The Wine Tasting Or, Should We Say, Wine Smelling Experience
The practice of wine tasting is the sensory examination and evaluation of wine, and a tradition as ancient as wine itself. Wine tasting and how you taste wine could just as well be called wine smelling based on the physiology of the process, according to Jordan Ross, enology expert with YourLoveOfWine. Jordan would be quick to point out that when it comes to the practice of wine tasting, taste and smell are often confused, and when one talks about the taste of a wine we are referring to sweet, sour, salt, bitter and umami – all picked up by taste receptors on our tongue. But much of what is called taste – spice, cherry, red currant - is actually our sense of smell.
Umami is a Japanese word meaning “savory” or “deliciousness”, and applies to the sensation of “savoriness”, one of the five basic tastes sensed by the human tongue’s specialized receptor cells, specifically the detection of natural amino acid, glutamic acid or glutamates. Umami is often described as the overall reaction or feel of the palate to certain foods and beverages, and is associated with the sense of ripeness and developed flavor of some foods including vegetables (such as ripe tomatoes), meats, cheese and other protein-heavy foods. Cells respond to umami taste by secreting the neurotransmitter ATP (adenosine triphosphate; ATP transports chemical energy within cells for metabolism) and serotonin (a neurotransmitter produced in the brain known to influence the functioning of the cardiovascular, renal, immune and gastrointestinal systems) in a mechanism exciting sensory fibers that convey taste signals to the brain. Umami flavor is strongest when combined with aromas. With wine, the adjective applied is “texture”.
In the early 1900s, Japanese Professor Kikunae Ikeda first identified umami and believed it to be one of only two senses, the other being sweetness, which is perceived by the palate as pleasant. The significance of umami in food and wine pairing demonstrates why some wines, especially those that are more complex and mature, are naturally better food complements. The more umami a food contains, the more it disturbs the wine’s flavor/acidity/fruit balance, and the addition of acidity and salt into the food will correct this imbalance. Once you understand the concept of umami and how it influences the wine tasting experience, you can successfully pair any wine with any food
When sniffing a wine, the smells reach the wine taster’s olfactory receptors that are one square inch in size, located at the top of the nasal cavity through the nose. But smells also get there by an alternative route - an internal chimney called the "retro-nasal passage" which connects the mouth to the nose. As you swallow, your mouth is closed, forcing you to exhale through your nose. The swallowing process aides the retro-nasal olfaction by carrying the residual wine vapors in the mouth - retro-nasally - to the smell center because of the connection of the mouth to the nose via the retro-nasal passage. The result is you smell, as well as taste, the wine. This is why wine tasters gargle the wine in their mouths.
Smell, emotion and memory are linked and affect the wine tasting experience.
The wine taster processes smell, memory and emotion together in the brain. The primary olfactory cortex receives information about smells from nerves in the nose, and links directly to the amygdala, which controls expression and experience of emotion, and the hippocampus, which controls the consolidation of memories. Memories that are triggered by smell often seem more intense than other memories because they appear to be more emotional than memories triggered by visual or audio stimuli, explaining why smells in a wine can send a tingle down the spine, or transport us back to a long-forgotten childhood memory. The smell sense can recreate significant past episodes in your life!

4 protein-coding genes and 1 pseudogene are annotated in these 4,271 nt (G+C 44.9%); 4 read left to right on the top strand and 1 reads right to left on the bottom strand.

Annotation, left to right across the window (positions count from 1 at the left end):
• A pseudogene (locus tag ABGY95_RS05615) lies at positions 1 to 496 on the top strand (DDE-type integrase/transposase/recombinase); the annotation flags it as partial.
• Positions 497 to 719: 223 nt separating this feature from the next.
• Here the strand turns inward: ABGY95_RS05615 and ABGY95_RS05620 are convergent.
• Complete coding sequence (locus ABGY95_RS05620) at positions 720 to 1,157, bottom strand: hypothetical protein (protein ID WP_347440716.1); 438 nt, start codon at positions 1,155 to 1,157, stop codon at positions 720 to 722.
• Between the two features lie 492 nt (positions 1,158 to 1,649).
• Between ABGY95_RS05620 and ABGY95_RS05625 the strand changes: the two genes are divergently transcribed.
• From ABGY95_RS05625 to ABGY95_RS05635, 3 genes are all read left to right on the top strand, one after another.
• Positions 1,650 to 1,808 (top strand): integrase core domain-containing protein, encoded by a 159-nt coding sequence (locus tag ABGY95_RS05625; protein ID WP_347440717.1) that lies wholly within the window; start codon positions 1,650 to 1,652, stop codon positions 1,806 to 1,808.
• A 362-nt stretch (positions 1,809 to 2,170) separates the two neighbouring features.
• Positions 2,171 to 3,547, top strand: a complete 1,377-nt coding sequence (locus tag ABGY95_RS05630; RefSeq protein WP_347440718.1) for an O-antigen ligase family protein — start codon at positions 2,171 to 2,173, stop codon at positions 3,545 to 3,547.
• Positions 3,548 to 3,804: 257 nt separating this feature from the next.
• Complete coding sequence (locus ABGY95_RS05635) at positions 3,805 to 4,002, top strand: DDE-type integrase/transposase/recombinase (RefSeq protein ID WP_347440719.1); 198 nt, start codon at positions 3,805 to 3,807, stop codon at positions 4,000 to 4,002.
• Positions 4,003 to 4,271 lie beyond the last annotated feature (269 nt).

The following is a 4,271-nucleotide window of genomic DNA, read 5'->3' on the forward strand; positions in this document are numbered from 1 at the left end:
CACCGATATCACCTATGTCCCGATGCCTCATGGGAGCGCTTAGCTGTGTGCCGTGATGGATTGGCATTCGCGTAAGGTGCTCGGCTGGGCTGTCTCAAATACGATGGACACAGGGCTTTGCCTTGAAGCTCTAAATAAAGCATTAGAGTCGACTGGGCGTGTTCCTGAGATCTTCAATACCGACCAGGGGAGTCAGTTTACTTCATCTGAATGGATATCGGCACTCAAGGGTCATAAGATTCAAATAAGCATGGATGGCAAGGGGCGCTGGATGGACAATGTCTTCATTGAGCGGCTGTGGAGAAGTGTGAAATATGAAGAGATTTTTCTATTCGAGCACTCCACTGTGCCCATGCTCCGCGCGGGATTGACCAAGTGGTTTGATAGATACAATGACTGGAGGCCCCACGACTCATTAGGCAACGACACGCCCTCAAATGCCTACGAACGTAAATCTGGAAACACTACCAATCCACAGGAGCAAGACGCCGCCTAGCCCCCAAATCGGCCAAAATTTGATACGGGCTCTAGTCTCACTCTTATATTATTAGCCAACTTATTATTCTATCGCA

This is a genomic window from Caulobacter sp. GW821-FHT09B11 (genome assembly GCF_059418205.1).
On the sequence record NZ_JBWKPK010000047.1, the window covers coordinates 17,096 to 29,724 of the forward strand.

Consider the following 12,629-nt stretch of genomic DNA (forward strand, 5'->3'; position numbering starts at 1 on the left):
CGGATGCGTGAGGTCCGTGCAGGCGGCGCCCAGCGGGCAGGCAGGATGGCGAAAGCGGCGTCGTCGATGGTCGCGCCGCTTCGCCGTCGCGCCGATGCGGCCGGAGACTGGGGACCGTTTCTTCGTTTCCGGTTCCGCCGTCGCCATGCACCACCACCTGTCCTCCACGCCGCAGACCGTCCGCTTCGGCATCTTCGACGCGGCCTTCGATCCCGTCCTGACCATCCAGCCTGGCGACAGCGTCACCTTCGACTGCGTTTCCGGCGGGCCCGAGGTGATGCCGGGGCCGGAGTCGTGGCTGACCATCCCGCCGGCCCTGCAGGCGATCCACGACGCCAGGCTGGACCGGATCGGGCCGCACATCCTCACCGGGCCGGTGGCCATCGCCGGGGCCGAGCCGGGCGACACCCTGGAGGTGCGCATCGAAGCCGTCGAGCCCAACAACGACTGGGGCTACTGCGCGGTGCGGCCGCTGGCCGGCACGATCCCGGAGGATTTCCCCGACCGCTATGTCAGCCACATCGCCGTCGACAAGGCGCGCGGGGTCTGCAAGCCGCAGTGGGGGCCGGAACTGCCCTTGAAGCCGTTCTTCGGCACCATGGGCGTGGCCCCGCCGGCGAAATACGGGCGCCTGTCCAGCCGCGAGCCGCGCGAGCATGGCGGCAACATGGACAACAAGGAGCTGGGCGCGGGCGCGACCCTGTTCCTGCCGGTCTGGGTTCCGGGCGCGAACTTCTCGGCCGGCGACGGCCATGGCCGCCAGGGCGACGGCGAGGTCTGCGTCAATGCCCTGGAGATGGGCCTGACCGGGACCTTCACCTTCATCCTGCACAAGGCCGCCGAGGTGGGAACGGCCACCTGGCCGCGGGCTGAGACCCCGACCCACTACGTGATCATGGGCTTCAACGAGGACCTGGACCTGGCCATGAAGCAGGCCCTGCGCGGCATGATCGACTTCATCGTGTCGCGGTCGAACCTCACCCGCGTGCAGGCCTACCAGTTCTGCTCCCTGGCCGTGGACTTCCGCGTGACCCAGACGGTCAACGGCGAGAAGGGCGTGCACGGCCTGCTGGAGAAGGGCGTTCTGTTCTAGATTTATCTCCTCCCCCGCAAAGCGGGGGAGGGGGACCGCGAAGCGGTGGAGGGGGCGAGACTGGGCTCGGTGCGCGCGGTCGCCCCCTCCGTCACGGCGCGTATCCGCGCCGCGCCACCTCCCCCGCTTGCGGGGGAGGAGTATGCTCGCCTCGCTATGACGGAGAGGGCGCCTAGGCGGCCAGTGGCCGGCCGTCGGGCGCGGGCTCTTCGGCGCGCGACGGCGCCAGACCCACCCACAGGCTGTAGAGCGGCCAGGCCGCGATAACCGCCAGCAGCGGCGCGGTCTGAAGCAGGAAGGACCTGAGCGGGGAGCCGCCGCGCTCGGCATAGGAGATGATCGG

Why we don’t all like the same taste in wine
A common generalization is that people don’t like the same foods nor share the same taste in wines. Could it be that different people taste things differently? Experiments have shown that people do taste things differently and that some of these differences are genetic. Smell and taste are regulated by around 1,000 genes, over half of which are totally inactive. A study published in the journal Nature Genetics by Israeli researchers identifies at least 50 of these genes, active in some people and not in others. This may explain why some of us adore some smells and tastes while others are incapable of smelling them. Researchers at
Wine tasting jargon - why it’s difficult to describe what we smell
There is a lot of uncertainty in wine tasting when it comes to naming smells. The nose is good at detection but bad at recognition or naming. Smells are conceptualized, owing to the fact that there are very few terms to describe them. We can describe smells only by analogy. The language of smell does not have a precise or exact descriptive domain unto itself like colors as visual descriptors. Memory plays a major role as a means of aiding our recognition of smells. While we canx recognize thousands of different smells in our everyday lives, we cannot normally recall them independently of external stimuli. Smells are virtual symbols in that they act as representations of representations in our minds. Often people are unsure and unable to recognize even a common smell like grapefruit and other familiar odors when they are separated from their sources. Smell memories are individual and personal and subject to an almost infinite set of variable factors relating to conditioning, culture, and contextual experience. These factors, in turn, influence the wine tasting experience.